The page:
Wednesday, August 9, 2017

#2,404. Stroszek (1977)

Directed By: Werner Herzog

Starring: Bruno S., Eva Mattes, Clemens Scheitz

Line from this film: "We are unable to find the switch to turn the lift off, can't stop the dancing chickens"

Trivia: Reportedly, this is the last movie musician Ian Curtis of the English band Joy Division watched before committing suicide

It’s become a tradition that every time I watch a Werner Herzog film on DVD, I immediately do so again with the director’s commentary track switched on. As it turns out, Herzog had quite a bit to say about his 1977 film Stroszek

Stroszek may very well be the legendary directors' strangest picture, yet, for me, its peculiar nature is what makes the movie so damn endearing.

After being released from a Berlin prison (where he served time for drunkenness and disorderly conduct), Bruno Stroszek (Bruno S.) returns to his small apartment, which his elderly neighbor, Scheitz (Clemens Scheitz), looked after for him while he was away. 

Soon after his release, Bruno runs into his old flame Eva (Eva Mattes), a prostitute who is beaten on a daily basis by her two pimps (Wilhelm von Homburg and Burkhard Driest). Eva agrees to move in with Bruno, at which point the pimps begin harassing him as well. 

To escape the abuse, Bruno and Eva decide to tag along with Scheitz, who is moving to Wisconsin, U.S.A., to live with his nephew, an auto mechanic named Clayton (Clayton Szalpinski).

Once in Wisconsin, Bruno and Eva purchase a trailer home and move in together. Bruno goes to work at Clayton’s garage, while Eva takes a job as a waitress at a truck-stop diner. For a while, it looks as if the two have found happiness in America, but it isn’t long before boredom sets in.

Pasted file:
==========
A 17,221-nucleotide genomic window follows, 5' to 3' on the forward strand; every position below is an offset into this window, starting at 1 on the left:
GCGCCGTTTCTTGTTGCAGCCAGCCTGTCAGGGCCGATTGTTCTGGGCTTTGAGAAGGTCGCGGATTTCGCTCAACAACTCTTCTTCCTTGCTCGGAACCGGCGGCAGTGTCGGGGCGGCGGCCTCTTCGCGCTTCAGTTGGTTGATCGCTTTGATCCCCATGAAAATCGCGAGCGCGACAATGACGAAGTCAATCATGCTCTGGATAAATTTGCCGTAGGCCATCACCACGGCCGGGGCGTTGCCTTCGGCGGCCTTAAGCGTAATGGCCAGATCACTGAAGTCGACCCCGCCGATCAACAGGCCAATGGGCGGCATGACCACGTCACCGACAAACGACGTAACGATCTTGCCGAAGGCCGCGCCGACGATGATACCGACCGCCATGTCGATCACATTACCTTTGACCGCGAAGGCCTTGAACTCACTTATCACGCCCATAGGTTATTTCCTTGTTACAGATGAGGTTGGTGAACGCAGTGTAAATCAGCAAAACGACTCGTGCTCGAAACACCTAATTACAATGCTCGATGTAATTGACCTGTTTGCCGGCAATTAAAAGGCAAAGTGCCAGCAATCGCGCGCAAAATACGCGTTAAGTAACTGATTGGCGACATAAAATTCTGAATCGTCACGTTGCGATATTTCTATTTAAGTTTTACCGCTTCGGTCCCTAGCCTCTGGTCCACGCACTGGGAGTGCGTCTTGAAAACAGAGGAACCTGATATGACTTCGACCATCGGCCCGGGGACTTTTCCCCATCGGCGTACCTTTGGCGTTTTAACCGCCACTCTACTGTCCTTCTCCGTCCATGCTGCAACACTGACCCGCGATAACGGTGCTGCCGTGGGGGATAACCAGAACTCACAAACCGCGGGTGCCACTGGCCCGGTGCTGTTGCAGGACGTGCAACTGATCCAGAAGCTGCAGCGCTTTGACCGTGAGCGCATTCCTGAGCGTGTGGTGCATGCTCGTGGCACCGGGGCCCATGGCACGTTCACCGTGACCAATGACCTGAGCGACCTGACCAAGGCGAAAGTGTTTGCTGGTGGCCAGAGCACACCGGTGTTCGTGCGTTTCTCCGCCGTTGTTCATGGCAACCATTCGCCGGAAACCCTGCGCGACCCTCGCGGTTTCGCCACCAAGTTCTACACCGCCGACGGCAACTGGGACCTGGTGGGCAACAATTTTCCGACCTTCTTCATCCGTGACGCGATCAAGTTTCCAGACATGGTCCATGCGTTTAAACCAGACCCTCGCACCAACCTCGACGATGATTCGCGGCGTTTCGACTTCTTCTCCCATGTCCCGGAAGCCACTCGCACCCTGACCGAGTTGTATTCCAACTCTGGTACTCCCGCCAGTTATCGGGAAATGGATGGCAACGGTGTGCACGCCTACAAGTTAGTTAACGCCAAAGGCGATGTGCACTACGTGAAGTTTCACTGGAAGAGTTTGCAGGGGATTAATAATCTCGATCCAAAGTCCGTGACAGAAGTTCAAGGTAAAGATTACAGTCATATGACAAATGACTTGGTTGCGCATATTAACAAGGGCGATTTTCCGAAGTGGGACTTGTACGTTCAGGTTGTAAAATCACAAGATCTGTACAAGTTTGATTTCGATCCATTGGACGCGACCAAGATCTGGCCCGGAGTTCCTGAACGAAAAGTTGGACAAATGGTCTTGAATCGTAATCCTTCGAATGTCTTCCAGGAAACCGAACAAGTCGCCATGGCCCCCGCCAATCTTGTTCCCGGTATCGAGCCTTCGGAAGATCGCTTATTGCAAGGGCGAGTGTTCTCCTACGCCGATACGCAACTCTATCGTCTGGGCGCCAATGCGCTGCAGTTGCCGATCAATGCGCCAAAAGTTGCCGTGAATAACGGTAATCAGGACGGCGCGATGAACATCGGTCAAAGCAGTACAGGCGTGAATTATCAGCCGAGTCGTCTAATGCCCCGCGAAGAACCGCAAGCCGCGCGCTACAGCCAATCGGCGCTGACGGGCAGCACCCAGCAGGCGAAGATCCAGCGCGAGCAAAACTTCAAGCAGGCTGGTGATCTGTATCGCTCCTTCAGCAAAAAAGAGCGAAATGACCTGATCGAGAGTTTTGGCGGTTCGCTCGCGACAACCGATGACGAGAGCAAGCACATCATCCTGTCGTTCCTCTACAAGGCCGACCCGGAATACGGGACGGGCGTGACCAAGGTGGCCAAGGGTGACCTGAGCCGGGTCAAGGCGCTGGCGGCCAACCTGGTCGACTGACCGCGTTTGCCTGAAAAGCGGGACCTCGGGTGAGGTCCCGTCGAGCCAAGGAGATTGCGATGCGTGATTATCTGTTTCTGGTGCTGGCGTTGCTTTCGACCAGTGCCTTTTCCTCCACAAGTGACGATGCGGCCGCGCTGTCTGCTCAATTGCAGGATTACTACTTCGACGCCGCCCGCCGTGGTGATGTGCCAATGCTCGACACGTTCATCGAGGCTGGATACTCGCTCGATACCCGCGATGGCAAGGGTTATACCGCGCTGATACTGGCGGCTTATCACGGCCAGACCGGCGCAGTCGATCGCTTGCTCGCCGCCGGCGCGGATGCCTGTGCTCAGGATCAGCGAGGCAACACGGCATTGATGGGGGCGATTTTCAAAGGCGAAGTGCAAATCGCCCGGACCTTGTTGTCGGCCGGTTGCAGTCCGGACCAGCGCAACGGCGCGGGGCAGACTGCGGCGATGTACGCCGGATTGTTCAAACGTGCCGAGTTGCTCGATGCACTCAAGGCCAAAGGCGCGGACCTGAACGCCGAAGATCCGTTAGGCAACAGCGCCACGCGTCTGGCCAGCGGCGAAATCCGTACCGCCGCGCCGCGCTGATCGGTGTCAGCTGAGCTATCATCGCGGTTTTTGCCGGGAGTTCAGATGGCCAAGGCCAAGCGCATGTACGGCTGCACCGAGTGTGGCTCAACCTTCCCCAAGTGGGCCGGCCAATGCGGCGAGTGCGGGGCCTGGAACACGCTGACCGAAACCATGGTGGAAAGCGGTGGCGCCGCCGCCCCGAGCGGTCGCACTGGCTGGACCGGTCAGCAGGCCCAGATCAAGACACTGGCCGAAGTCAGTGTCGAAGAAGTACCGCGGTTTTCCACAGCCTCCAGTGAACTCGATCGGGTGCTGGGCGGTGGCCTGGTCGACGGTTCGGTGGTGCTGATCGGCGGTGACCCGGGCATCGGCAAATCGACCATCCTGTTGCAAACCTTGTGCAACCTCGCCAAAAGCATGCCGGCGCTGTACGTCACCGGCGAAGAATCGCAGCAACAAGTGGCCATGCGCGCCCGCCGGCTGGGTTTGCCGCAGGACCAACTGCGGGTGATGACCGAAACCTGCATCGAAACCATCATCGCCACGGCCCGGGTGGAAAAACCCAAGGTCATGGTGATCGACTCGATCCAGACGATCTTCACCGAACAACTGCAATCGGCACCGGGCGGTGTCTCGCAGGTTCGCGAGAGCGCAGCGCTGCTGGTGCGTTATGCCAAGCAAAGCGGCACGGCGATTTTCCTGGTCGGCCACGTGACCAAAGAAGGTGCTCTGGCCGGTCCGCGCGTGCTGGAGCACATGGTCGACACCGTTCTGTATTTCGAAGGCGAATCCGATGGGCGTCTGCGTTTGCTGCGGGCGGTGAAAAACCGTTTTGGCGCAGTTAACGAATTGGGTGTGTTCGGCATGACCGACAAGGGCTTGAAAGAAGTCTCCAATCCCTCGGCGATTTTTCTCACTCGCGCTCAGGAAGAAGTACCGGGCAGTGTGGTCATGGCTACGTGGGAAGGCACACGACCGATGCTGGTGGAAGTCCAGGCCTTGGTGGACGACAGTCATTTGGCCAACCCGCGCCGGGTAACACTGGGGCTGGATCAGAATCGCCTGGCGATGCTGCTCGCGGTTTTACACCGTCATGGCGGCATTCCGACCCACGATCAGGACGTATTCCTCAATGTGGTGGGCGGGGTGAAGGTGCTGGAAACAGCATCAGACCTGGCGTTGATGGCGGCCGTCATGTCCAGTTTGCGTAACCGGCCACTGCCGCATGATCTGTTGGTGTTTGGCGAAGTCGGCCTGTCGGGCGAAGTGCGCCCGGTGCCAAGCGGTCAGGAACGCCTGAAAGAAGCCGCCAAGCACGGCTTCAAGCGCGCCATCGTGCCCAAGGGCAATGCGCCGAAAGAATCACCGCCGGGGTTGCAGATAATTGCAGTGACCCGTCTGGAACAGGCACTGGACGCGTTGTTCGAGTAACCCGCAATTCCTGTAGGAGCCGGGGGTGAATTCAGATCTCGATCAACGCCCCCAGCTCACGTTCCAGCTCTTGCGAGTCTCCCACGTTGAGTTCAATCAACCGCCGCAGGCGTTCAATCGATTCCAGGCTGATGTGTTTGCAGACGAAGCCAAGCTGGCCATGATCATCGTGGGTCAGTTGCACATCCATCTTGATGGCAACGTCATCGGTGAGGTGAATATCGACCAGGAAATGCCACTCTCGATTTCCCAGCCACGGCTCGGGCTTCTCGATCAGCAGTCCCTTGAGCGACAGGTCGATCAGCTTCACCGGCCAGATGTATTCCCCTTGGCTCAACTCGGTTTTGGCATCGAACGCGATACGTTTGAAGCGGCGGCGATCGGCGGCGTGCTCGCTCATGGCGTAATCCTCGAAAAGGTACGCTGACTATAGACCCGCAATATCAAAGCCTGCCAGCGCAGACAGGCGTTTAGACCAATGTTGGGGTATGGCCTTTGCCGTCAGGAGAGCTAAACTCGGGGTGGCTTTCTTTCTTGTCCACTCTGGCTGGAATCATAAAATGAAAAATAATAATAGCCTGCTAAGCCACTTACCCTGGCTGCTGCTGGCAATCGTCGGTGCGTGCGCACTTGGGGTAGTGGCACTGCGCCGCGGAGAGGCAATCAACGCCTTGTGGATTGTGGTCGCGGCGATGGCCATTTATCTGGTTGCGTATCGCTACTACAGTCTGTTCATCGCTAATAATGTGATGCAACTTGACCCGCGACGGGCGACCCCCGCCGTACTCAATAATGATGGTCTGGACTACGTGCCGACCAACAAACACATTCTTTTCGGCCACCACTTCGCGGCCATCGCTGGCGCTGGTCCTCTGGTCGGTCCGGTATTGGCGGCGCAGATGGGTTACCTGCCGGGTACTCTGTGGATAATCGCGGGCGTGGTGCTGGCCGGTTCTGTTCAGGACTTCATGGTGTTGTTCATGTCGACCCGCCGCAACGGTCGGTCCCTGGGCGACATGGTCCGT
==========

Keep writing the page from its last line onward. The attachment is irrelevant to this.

Will the couple work through their problems, or was their love doomed from the start?

In his commentary track for Stroszek, Herzog gives us a little background on his star, Bruno S. The abused son of a prostitute, Bruno spent years drifting in and out of prisons and mental institutions, and for a time worked as a street musician (in one of Stroszek’s earliest scenes, we even get a chance to watch him perform). In fact, Herzog admits that much of what we see in the first part of Stroszek is a retelling of Bruno’s life story (right down to the apartment used for the film, which was the actual one Bruno lived in at the time).

In addition to Bruno, Stroszek features a number of performers who had never been in front of a camera before. Clayton Szalpinski was a real-life mechanic from Wisconsin who Herzog met a year or so earlier. Herzog even wrote parts in Stroszek for two guys featured in his documentary short How Much Wood Would a Woodchuck Chuck; former auctioneer champion Ralph Wade appears briefly, doing what he does best; and announcer Scott McCain plays an oh-so-polite banker who visits Bruno and Eva when they fall behind on the payments for their trailer.

Herzog also relates a few humorous anecdotes about the making of Stroszek, like how he was arrested twice in one day in New York City (for strapping himself to the hood of a car while shooting a driving sequence), and provides a little background on some of the film’s more unusual scenes (including the out-of-the-blue bank robbery; Scheitz’s attempt to research animal magnetism with an amp meter; and the dancing chicken that pops up in the final scene).

All of the weirdness above may make Stroszek sound like a comedy. 

And it is... sorta. 

But more than anything, it’s the sad tale of two people searching for happiness and finding only misery and despair. There is hope when Bruno and Eva leave Berlin behind and move to America, but as Herzog is quick to point out, loneliness is universal, and can snatch both joy and love out from under you when you least expect it.

Stroszek is, indeed, a bizarre movie, but the feelings and emotions it generates are as genuine as they come.

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